British fashion designer Mary Quant, who was the fashion pioneer of Swinging Sixties in London, passed away at the age of 93, on Thursday.
Quant’s family informed about her demise and said she died “peacefully at home” in Surrey, southern England.
Quant was known as the pioneer of the Swinging Sixties as she popularised the culture of miniskirts and innovative tights in those days. She has also influenced the youth culture around the world. Her innovative dresses and accessories soon became an integral part of everyone’s wardrobe.
Creating mix-and-match and simple garments that had an element of whimsy was also the brainchild of Quant. Such was her creativity that some people even compared her impact on the fashion world to the Beatles’ impact on pop music.
“I think it was a happy confluence of events, which is really what fashion is so often all about,” said Hamish Bowles, International Editor for American Vogue magazine. “She was the right person with the right sensibility in the right place at the right time. She appeared on the scene at the exact cusp of the ’60s,” he added.
Bowles also praised her business acumen and said Quant was one of the first to understand how branding oneself as a creative could help her sustain her business. “Quant was perfectly positioned to capitalize on the youthquake that took hold in the 1960s,” he added.
Bowles said Quant had very early understood that the days of exclusive salons were numbered and brought in ready-to-wear trends. The style she created was no less than “sexy” and “frivolous”, a stark contrast to the traditional floral day dresses that were frequently worn after the war.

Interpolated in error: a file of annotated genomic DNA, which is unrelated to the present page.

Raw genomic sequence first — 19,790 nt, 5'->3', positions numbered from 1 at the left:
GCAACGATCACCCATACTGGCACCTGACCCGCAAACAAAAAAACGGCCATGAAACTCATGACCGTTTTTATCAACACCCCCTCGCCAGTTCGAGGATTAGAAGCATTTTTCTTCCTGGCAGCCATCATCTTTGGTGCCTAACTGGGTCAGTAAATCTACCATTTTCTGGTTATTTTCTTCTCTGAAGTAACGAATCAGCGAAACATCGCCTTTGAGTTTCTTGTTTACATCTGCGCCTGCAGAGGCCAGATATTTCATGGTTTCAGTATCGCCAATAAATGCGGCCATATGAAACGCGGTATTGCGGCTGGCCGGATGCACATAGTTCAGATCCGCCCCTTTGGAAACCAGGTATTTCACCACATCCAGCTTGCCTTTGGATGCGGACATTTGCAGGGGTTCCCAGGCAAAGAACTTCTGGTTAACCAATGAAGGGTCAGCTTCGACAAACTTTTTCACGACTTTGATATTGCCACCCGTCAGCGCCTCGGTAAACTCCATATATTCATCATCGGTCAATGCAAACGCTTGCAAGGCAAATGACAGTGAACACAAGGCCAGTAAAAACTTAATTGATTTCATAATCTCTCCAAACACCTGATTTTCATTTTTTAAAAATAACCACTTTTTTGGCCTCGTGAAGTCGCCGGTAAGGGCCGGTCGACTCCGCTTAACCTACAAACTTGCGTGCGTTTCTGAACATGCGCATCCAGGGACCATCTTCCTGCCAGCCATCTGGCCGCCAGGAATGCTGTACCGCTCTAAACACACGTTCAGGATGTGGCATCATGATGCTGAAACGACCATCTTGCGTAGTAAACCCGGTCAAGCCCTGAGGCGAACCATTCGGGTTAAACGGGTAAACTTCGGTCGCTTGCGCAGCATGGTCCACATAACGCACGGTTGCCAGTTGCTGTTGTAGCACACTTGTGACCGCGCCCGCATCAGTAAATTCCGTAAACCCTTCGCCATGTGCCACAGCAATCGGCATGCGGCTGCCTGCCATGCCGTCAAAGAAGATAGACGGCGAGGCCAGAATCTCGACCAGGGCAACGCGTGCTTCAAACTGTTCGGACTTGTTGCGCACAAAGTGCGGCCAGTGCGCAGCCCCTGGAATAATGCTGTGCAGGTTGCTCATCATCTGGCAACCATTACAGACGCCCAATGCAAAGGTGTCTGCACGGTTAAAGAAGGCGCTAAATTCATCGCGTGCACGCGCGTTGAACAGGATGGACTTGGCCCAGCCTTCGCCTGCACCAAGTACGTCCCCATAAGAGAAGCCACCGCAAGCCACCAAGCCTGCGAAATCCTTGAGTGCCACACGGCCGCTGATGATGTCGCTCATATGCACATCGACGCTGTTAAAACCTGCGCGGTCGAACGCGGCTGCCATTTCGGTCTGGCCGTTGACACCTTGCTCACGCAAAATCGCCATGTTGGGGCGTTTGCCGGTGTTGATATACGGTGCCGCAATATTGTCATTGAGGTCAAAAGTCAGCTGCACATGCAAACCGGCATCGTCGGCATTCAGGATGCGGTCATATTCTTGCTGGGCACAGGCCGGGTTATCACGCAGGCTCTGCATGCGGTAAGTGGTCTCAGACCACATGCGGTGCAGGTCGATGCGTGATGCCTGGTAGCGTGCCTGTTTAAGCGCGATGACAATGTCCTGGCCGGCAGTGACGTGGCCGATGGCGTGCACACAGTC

As soon as Quant’s miniskirts with hemlines up to 8 inches above the knee to the London scene were launched in 1966, they became a hit among youngsters, precisely because the style surprised and offended many at the same time. However, there were many controversies surrounding who developed the style first. Some said it was French designer Andre Courreges, while others said it was Anne Francis who popularised the miniskirt style.
Bowles said whether or not Quant designs miniskirts, she has certainly figured out how to market the dress to the masses.
Soon she shot to fame and her clothes were worn by models such as Twiggy and Pattie Boyd, who was then married to Beatles guitarist George Harrison. Amid all her fame, some publications even termed her clothes as “vulgar”. To which, she used to reply, “Good taste is death, vulgarity is life.”
Eventually, Quant diversified her interests and started developing makeup linens, kitchenware, and household accessories. However, she was also credited with introducing hot pants and micro minis to the fashion.